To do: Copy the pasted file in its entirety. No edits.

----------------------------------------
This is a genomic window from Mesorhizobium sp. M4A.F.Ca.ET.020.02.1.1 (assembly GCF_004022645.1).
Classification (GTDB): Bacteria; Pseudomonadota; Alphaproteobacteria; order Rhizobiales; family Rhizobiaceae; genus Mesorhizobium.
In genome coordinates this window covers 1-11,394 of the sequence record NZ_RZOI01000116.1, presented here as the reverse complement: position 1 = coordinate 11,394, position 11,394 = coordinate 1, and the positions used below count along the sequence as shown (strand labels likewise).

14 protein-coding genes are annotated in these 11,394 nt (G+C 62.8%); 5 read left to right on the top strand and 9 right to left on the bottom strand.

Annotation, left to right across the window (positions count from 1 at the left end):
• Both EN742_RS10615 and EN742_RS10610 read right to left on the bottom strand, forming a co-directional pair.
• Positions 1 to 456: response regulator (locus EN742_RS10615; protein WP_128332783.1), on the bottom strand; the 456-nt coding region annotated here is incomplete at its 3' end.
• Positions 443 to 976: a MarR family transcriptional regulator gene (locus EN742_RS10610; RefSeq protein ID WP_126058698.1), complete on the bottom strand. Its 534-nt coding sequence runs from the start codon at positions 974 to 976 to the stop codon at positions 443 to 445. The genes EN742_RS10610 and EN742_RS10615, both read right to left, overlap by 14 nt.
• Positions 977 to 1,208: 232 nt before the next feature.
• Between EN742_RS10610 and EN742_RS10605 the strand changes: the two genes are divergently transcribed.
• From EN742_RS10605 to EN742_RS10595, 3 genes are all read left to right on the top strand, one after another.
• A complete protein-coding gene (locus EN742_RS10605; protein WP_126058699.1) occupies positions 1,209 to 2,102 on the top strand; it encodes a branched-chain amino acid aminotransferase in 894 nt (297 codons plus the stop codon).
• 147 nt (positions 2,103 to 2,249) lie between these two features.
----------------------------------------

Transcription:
This is a genomic window from Mesorhizobium sp. M4A.F.Ca.ET.020.02.1.1 (assembly GCF_004022645.1).
Classification (GTDB): Bacteria; Pseudomonadota; Alphaproteobacteria; order Rhizobiales; family Rhizobiaceae; genus Mesorhizobium.
In genome coordinates this window covers 1-11,394 of the sequence record NZ_RZOI01000116.1, presented here as the reverse complement: position 1 = coordinate 11,394, position 11,394 = coordinate 1, and the positions used below count along the sequence as shown (strand labels likewise).

14 protein-coding genes are annotated in these 11,394 nt (G+C 62.8%); 5 read left to right on the top strand and 9 right to left on the bottom strand.

Annotation, left to right across the window (positions count from 1 at the left end):
• Both EN742_RS10615 and EN742_RS10610 read right to left on the bottom strand, forming a co-directional pair.
• Positions 1 to 456: response regulator (locus EN742_RS10615; protein WP_128332783.1), on the bottom strand; the 456-nt coding region annotated here is incomplete at its 3' end.
• Positions 443 to 976: a MarR family transcriptional regulator gene (locus EN742_RS10610; RefSeq protein ID WP_126058698.1), complete on the bottom strand. Its 534-nt coding sequence runs from the start codon at positions 974 to 976 to the stop codon at positions 443 to 445. The genes EN742_RS10610 and EN742_RS10615, both read right to left, overlap by 14 nt.
• Positions 977 to 1,208: 232 nt before the next feature.
• Between EN742_RS10610 and EN742_RS10605 the strand changes: the two genes are divergently transcribed.
• From EN742_RS10605 to EN742_RS10595, 3 genes are all read left to right on the top strand, one after another.
• A complete protein-coding gene (locus EN742_RS10605; protein WP_126058699.1) occupies positions 1,209 to 2,102 on the top strand; it encodes a branched-chain amino acid aminotransferase in 894 nt (297 codons plus the stop codon).
• 147 nt (positions 2,103 to 2,249) lie between these two features.